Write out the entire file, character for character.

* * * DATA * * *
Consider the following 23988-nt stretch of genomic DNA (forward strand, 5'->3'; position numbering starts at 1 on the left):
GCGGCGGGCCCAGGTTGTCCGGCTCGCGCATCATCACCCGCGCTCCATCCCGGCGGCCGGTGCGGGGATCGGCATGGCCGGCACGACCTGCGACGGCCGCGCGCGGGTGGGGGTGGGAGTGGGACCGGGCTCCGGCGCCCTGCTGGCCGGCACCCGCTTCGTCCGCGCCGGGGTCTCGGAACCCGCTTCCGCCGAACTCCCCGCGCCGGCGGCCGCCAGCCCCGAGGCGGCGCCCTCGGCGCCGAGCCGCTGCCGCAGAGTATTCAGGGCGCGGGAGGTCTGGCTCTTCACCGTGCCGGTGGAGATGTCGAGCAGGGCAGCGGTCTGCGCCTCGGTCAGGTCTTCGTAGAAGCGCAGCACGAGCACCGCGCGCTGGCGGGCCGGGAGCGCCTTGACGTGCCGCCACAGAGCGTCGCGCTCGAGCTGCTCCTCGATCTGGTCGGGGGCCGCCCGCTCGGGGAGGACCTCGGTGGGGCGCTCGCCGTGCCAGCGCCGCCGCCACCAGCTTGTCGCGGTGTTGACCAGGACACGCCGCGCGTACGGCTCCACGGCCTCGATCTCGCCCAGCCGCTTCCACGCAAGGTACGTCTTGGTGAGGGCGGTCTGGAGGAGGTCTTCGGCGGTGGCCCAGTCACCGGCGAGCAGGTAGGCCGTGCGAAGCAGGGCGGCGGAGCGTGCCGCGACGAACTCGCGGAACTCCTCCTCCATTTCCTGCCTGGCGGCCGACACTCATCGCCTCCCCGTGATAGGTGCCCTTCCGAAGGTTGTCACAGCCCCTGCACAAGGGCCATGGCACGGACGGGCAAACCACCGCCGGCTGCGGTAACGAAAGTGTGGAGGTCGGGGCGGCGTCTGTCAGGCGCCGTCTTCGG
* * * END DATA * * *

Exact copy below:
Consider the following 23988-nt stretch of genomic DNA (forward strand, 5'->3'; position numbering starts at 1 on the left):
GCGGCGGGCCCAGGTTGTCCGGCTCGCGCATCATCACCCGCGCTCCATCCCGGCGGCCGGTGCGGGGATCGGCATGGCCGGCACGACCTGCGACGGCCGCGCGCGGGTGGGGGTGGGAGTGGGACCGGGCTCCGGCGCCCTGCTGGCCGGCACCCGCTTCGTCCGCGCCGGGGTCTCGGAACCCGCTTCCGCCGAACTCCCCGCGCCGGCGGCCGCCAGCCCCGAGGCGGCGCCCTCGGCGCCGAGCCGCTGCCGCAGAGTATTCAGGGCGCGGGAGGTCTGGCTCTTCACCGTGCCGGTGGAGATGTCGAGCAGGGCAGCGGTCTGCGCCTCGGTCAGGTCTTCGTAGAAGCGCAGCACGAGCACCGCGCGCTGGCGGGCCGGGAGCGCCTTGACGTGCCGCCACAGAGCGTCGCGCTCGAGCTGCTCCTCGATCTGGTCGGGGGCCGCCCGCTCGGGGAGGACCTCGGTGGGGCGCTCGCCGTGCCAGCGCCGCCGCCACCAGCTTGTCGCGGTGTTGACCAGGACACGCCGCGCGTACGGCTCCACGGCCTCGATCTCGCCCAGCCGCTTCCACGCAAGGTACGTCTTGGTGAGGGCGGTCTGGAGGAGGTCTTCGGCGGTGGCCCAGTCACCGGCGAGCAGGTAGGCCGTGCGAAGCAGGGCGGCGGAGCGTGCCGCGACGAACTCGCGGAACTCCTCCTCCATTTCCTGCCTGGCGGCCGACACTCATCGCCTCCCCGTGATAGGTGCCCTTCCGAAGGTTGTCACAGCCCCTGCACAAGGGCCATGGCACGGACGGGCAAACCACCGCCGGCTGCGGTAACGAAAGTGTGGAGGTCGGGGCGGCGTCTGTCAGGCGCCGTCTTCGG